Vancouver’s West End, a primarily residential area approximately one mile square on the downtown peninsula between the central business district and Stanley Park, is the most densely populated neighbourhood in Canada. Vancouver has developed zoning to encourage high-density commercial, retail, and residential development around downtown and transit centres. Between 2001 and 2011, the population of Vancouver’s downtown doubled; including the West End, the downtown peninsula’s population increased from approximately 70,000 to over 99,000. In the same period, automobile traffic dropped by 10 percent and as of 2012, the City of Vancouver “has the lowest carbon emissions per capita of any major city in North America.”
Metro Vancouver’s Regional Growth Strategy encourages densification of development as a sustainable strategy and the city’s stated policy is to become most sustainable city in the world by 2020. The policy includes changes to the City’s Building By-Law, inclusion “(requiring) all buildings constructed from 2020 onward to be carbon neutral in operations” and “to reduce energy use and greenhouse gas emissions in existing buildings by 20% over 2007 levels.” Several buildings have achieved widespread recognition for their leadership in sustainable design:
The C. K. Choi Building at UBC, opened in 1994 and was quickly recognized as a pioneer of green building practices, including winning the American Institute of Architects’ Earth Day 2000 Award.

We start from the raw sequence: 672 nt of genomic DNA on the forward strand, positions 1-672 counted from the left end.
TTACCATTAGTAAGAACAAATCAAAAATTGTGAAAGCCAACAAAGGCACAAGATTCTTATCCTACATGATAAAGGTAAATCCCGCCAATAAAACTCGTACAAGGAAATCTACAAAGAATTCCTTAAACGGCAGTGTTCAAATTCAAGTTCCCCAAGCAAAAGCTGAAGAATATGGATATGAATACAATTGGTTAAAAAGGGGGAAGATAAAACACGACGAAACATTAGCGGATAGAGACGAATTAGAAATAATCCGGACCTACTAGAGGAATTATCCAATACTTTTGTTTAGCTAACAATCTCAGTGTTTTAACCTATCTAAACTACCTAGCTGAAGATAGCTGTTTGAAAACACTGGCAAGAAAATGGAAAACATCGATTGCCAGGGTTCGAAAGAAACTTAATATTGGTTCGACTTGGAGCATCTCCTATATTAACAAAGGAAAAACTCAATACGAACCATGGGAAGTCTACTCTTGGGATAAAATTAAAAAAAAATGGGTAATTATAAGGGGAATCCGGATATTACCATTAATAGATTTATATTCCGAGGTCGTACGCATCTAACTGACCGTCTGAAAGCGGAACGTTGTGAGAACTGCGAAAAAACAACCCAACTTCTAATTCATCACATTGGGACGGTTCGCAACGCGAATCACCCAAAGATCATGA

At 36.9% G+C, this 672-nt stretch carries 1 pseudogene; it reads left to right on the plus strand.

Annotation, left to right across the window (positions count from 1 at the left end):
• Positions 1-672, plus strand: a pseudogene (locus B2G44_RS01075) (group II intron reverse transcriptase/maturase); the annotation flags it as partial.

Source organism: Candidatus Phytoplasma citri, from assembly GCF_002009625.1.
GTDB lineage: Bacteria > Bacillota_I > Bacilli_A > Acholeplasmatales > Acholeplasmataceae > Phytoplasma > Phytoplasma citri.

UBC’s Centre for Interactive Research on Sustainability, opened in 2011, was designed to be the most innovative and high performance sustainable building in North America.
The Vancouver Convention Centre West Building’s 6-acre (24,000 m2) “living roof”, completed in 2009, is Canada’s largest and North America’s largest non-industrial living roof and is designed as a self-sustaining habitat characteristic of coastal British Columbia.
At the 2010 Winter Olympics’ Athletes’ Village, all 16 residential buildings at were designed to LEED Gold level and the community centre to Platinum level.
Residential architecture is where the West Coast Style began, in particular on view properties on the slopes of the North Shore, West Point Grey, and Burnaby’s Capitol Hill. Another, even more prevalent design style that emerged here is known as the Vancouver Special, a simple to construct style used by builders in houses without involvement of a custom designer or architect. Other styles found in the region originated elsewhere, such as the Craftsman style found in many of the mansions in Vancouver’s Shaughnessy neighbourhood, and the California Bungalow. A local adaptation of the California Dingbat style is also found in many two-four storey apartment buildings built in the 1950s and 1960s.